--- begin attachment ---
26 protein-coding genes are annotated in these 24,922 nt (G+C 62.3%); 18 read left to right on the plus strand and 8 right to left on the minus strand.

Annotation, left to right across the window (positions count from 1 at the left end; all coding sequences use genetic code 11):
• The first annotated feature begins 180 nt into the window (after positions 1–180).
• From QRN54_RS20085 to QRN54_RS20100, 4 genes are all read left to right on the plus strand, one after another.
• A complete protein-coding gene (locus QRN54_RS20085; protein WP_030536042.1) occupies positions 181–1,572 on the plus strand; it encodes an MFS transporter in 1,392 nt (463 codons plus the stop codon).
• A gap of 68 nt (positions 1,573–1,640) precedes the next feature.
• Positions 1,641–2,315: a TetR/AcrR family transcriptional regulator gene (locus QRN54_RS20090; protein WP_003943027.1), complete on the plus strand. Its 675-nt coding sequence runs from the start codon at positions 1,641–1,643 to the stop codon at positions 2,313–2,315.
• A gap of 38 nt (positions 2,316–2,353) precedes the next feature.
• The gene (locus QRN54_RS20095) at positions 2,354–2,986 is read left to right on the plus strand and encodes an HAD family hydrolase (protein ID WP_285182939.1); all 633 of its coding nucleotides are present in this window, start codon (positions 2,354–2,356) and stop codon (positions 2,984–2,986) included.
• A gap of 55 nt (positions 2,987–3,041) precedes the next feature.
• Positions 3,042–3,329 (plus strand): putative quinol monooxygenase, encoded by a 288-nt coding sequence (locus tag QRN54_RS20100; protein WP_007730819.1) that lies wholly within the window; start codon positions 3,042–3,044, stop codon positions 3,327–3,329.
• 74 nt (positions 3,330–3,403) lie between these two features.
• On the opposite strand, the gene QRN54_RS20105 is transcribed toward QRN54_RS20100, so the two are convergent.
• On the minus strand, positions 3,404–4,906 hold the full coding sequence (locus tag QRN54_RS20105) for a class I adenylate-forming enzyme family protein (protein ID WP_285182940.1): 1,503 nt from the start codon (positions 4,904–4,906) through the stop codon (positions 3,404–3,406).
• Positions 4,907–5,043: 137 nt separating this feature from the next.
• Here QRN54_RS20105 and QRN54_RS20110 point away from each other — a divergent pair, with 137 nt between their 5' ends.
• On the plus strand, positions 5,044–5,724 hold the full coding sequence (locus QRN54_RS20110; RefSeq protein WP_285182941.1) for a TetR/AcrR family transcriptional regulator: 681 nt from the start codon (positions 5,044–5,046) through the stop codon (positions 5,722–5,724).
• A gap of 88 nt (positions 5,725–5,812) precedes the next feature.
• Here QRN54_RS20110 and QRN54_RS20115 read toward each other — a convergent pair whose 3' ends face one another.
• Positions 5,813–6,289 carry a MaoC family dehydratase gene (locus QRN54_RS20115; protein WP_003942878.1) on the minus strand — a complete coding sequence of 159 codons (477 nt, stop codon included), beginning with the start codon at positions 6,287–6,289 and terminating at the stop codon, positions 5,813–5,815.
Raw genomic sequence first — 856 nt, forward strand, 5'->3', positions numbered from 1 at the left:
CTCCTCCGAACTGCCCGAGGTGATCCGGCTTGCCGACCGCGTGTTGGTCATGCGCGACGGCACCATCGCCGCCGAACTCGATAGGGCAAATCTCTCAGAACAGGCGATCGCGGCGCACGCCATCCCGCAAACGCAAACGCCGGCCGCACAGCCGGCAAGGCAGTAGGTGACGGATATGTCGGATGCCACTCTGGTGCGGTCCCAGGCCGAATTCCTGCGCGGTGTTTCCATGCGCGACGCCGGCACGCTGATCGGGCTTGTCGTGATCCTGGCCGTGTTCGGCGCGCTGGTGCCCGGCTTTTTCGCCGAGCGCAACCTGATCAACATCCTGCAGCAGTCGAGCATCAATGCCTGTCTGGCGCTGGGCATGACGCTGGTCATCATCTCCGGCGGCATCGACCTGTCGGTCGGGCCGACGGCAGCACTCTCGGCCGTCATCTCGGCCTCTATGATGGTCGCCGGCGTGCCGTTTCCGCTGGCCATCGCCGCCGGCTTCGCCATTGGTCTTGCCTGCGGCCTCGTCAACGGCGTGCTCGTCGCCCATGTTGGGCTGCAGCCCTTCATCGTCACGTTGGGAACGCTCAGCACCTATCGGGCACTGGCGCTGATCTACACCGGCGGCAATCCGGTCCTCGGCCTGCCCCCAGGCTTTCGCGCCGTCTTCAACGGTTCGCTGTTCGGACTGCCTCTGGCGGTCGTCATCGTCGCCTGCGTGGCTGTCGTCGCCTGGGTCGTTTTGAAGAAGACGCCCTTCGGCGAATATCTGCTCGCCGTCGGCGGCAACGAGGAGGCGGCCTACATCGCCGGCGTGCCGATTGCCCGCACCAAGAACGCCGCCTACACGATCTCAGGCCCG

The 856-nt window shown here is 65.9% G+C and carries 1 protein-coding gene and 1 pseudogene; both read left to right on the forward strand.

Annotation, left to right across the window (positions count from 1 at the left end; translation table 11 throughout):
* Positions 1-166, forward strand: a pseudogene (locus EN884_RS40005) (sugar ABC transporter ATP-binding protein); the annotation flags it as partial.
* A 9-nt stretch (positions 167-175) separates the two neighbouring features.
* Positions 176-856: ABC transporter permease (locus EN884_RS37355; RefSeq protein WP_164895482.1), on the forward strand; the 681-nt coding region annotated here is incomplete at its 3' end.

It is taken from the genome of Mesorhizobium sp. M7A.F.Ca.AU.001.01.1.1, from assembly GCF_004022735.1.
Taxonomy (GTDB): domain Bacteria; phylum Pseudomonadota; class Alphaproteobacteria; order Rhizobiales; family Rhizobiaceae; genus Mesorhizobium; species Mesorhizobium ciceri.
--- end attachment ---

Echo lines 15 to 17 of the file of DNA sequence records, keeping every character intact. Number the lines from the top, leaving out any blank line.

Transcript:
• Positions 4,907–5,043: 137 nt separating this feature from the next.
• Here QRN54_RS20105 and QRN54_RS20110 point away from each other — a divergent pair, with 137 nt between their 5' ends.
• On the plus strand, positions 5,044–5,724 hold the full coding sequence (locus QRN54_RS20110; RefSeq protein WP_285182941.1) for a TetR/AcrR family transcriptional regulator: 681 nt from the start codon (positions 5,044–5,046) through the stop codon (positions 5,722–5,724).